Microbiology Assistant Professor Jen Fisher tells her students to get their hands dirty, specifically by studying local soil bacteria in the hopes of contributing to future pharmaceutical advances.
Her collaborative classroom approach is inspired by the Tiny Earth Project, which involves students in scientific research to address the diminishing supply of effective antibiotics—one of the most pressing global health challenges of our century.
“I didn’t know anyone else doing this,” Fisher said, “but I saw it and thought, ‘This is an amazing idea.”
Fisher appreciated Tiny Earth’s proactive approach to building educational interest in the sciences, while contributing to a larger, global goal. After going through training to become a partner instructor, she adapted variations of the Tiny Earth Project both into her microbiology majors’ classes and a freshman seminar course.
“This lab project is looking for new kinds of antibiotics that would help offset the growing issue of antibiotic resistance,” Fisher said. “Central to this project is the opportunity to engage students. I wanted to get my students interested in microbiology by providing a clear and direct application of the things they were already learning.”
Unlike other educational settings where students are taught there is a right or wrong answer, Fisher's lab offers an environment in which students learn alongside their professor. Not to find an answer, but purely for the act of discovery.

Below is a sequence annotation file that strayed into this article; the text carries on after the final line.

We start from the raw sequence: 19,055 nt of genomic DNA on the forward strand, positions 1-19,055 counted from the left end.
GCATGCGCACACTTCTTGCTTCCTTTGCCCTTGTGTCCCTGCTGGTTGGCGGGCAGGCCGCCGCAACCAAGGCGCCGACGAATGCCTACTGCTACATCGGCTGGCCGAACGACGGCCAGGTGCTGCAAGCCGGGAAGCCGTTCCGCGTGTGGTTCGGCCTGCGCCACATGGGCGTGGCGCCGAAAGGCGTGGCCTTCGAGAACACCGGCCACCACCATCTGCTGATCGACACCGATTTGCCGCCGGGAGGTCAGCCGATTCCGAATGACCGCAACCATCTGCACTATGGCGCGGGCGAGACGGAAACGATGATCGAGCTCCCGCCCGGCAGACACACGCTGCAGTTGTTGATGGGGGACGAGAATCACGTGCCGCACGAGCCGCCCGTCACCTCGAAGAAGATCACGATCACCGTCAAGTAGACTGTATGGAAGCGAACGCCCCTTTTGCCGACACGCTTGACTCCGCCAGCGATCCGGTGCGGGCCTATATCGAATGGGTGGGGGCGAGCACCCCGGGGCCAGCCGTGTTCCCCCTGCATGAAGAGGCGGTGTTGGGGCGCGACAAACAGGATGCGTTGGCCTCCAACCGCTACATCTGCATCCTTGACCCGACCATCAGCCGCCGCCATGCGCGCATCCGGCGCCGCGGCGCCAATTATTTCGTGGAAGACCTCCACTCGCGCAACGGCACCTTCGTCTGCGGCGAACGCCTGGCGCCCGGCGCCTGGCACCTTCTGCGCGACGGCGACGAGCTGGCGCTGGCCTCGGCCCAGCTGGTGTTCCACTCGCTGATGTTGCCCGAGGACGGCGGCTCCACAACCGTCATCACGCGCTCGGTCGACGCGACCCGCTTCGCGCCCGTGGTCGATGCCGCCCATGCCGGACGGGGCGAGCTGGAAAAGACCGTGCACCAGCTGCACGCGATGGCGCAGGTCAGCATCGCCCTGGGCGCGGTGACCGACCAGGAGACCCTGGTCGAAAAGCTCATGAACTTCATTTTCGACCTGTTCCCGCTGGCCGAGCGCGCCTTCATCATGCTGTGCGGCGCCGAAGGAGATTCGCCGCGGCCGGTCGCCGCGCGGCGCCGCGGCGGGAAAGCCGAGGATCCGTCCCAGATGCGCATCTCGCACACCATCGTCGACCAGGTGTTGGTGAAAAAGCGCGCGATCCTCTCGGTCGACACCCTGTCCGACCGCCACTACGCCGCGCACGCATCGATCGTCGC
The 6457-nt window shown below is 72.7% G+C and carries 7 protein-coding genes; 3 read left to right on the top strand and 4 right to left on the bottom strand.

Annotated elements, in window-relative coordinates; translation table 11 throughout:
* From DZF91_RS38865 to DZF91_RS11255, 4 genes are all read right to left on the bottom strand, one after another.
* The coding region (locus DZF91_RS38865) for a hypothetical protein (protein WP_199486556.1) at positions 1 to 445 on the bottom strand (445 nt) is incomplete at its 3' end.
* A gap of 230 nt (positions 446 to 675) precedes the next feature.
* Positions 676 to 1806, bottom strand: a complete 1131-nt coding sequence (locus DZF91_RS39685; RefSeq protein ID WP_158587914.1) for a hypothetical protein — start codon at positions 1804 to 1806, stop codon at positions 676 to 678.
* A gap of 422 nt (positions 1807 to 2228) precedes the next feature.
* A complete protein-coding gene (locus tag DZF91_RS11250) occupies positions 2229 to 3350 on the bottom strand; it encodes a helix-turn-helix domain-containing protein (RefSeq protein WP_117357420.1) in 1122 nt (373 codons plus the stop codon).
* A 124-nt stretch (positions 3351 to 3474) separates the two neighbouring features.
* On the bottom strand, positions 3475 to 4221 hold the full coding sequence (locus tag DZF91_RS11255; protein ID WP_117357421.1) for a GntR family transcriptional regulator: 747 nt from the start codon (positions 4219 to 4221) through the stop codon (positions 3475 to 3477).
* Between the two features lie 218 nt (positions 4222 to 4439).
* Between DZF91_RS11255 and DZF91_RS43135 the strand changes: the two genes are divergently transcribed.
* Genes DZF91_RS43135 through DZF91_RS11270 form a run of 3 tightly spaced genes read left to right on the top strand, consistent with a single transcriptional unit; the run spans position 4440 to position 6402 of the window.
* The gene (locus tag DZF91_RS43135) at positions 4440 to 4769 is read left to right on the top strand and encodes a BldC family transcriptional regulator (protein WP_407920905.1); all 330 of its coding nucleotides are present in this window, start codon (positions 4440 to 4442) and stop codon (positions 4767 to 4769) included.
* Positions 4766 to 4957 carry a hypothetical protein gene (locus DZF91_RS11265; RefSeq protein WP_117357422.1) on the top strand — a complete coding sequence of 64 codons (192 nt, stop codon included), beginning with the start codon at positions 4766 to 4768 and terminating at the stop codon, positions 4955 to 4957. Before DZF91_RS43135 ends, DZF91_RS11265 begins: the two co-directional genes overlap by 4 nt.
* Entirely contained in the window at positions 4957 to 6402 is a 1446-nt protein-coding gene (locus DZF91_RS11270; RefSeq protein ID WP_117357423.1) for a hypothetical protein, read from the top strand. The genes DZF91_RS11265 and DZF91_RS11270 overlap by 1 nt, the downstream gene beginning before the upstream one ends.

“I don’t even know what’s going to happen!” Fisher said. “We’re discovering together. For most students, the enthusiasm level is so high.”
Senior biology major Paige Sanborn agrees, “In most labs, the instructor already has certain labs planned out and has certain expectations of what the results should be. In this lab, however, it was very exploratory in the fact that there was a general outline for what we had to do, but, overall, the goal was to find something that produced antibiotics. You didn’t know what you were going to get!”
Overall, the research led to a very collaborative environment. While some students had soil samples that produced multiple strains of antibiotic-producing bacteria, other students’ samples did not. Regardless, one student’s win equated to an opportunity to pass a petri plate around the room for the entire class to observe.
At the end of the semester, Fisher estimates the class had ten soil isolates that showed inhibition towards other bacteria. In other words, they showed promise in the world of antibiotics. Because the isolates can be frozen with glycerol stocks and then revived, all potential producers were preserved and archived for future use.
"I loved learning about antibiotics. Going into the podiatry field, infection is a big concern,” Sanborn said. “Being able to learn something that I know for a fact that I can use in my occupation was really awesome!"